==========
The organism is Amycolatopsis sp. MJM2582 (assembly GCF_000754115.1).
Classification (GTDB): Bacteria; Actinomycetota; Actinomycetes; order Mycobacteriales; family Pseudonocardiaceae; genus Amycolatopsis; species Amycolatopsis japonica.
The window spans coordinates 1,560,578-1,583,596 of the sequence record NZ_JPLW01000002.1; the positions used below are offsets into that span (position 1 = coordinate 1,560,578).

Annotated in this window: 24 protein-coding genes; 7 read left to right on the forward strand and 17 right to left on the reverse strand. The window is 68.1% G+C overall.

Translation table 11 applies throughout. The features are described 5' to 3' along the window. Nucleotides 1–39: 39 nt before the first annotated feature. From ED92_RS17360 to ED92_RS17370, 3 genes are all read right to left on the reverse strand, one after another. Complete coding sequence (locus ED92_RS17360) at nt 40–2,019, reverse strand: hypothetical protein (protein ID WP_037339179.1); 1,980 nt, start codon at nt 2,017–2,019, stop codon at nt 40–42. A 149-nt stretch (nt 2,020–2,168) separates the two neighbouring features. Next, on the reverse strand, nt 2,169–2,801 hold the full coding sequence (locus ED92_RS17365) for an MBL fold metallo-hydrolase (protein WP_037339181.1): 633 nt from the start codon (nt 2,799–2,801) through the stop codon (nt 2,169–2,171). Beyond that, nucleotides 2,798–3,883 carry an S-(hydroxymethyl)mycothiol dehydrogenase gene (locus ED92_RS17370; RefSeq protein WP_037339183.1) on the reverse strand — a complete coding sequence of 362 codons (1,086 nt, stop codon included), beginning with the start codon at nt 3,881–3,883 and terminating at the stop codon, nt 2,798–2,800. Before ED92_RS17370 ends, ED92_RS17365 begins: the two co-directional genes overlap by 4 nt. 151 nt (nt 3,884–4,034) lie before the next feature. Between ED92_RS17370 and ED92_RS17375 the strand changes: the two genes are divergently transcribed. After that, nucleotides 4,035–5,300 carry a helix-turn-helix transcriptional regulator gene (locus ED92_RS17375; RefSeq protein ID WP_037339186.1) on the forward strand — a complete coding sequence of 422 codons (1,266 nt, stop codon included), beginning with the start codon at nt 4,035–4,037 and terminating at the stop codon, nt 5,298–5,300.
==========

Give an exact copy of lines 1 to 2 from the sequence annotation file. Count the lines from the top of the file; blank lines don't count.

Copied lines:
The organism is Amycolatopsis sp. MJM2582 (assembly GCF_000754115.1).
Classification (GTDB): Bacteria; Actinomycetota; Actinomycetes; order Mycobacteriales; family Pseudonocardiaceae; genus Amycolatopsis; species Amycolatopsis japonica.